Sat 7/22 @ 8:30PM
Tired of breaking the tension, The Speedbumps decided to embrace the drama for its new album When the Darkness Comes.
For the better part of the last decade, the Kent-based act existed under the Americana umbrella playing its self-coined Midwest-cana genre of music. However, after a major lineup change, original members Erik Urycki (vocals, guitar) and Sam Kristoff (cello) added Danny Jenkins (drums/percussion), Kevin Martinez (bass) and Bethany Svoboda (keys, vocals) with the idea of starting anew.
“I feel like it’s our first album in some ways,” Urycki said. “We thought we were going to do this under a new name because of the lineup changes and the music is different in a lot of ways. We decided to stick with it because I guess it was comfortable.
“I don’t know. We had picked out a new name, new trademark, everything. We don’t really view the new album as a part of the other catalog.”
Just short of cringing is how Urycki seems to act when talking about the group’s earlier work, which he said lacked tension or drama. To change things up, the guitarist went electric on When the Darkness Comes. The result is a more dynamic affair with a lot of writing in minor keys.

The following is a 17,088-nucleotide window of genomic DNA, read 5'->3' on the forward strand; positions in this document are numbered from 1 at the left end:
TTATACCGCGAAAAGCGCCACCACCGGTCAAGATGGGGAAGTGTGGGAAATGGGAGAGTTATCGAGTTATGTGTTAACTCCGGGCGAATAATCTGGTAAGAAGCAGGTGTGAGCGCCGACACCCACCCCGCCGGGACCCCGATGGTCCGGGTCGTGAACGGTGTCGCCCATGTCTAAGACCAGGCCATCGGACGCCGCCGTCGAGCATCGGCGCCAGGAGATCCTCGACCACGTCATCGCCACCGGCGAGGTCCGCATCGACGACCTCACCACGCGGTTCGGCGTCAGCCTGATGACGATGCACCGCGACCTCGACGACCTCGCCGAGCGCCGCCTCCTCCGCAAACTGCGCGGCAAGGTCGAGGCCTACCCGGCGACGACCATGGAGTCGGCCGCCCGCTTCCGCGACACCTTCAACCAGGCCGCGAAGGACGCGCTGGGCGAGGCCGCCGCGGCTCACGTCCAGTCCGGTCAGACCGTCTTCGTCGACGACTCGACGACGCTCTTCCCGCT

Early on Urycki said the Speedbumps were influenced by a wide range of artists and styles including Ryan Adams, Air, Wilco and Blackalicious. While he confirms the band still cites those acts as influential, for When the Darkness Comes the group sought inspiration from different groups.
“Obviously, we were probably listening to too much Radiohead at the time, which is going to happen,” Urycki said. “But I was also listening to old Bob Dylan, Spoon, Father John Misty and even Tom Petty.”
The Speedbumps have booked a CD release show for Sat 7/22 at the Beachland Ballroom. Opening are Shivering Timbers. New songs that epitomize the album include the title track, as well as the lead single, “How You Get Down.”
“I talked about creating tension, but there’s a lot more beat to this, a lot more we don’t play behind the beat,” Urycki said. “We don’t have any kind of shuffle you find in Americana. None of that. It’s a lot of straightforward, almost like rock beats.
“Our drummer (Jenkins) comes from a punk world, so there’s a lot more like that deliberate hit the snare hard and be out in front. That’s big. Honestly, the drums are probably the biggest difference of everything. It really did change the record.”
The fact that Urycki and company considered a name change got us thinking the new monikers must have been along the lines of, say, the Traffic Cones or the Pavement Markers.
“No, man, I can’t say,” Urycki laughed. “There’s still a real possibility we might do that. The old Speedbumps from when we were like in high school and college, we’re not going to go back to that. I already feel it. That’s not the band we want to be in anymore, so there’s going to be a change or we’re going to wipe it clean.
“I don’t know what’s going to happen, but we might use that name, so we’re going to keep that close to the vest for now.”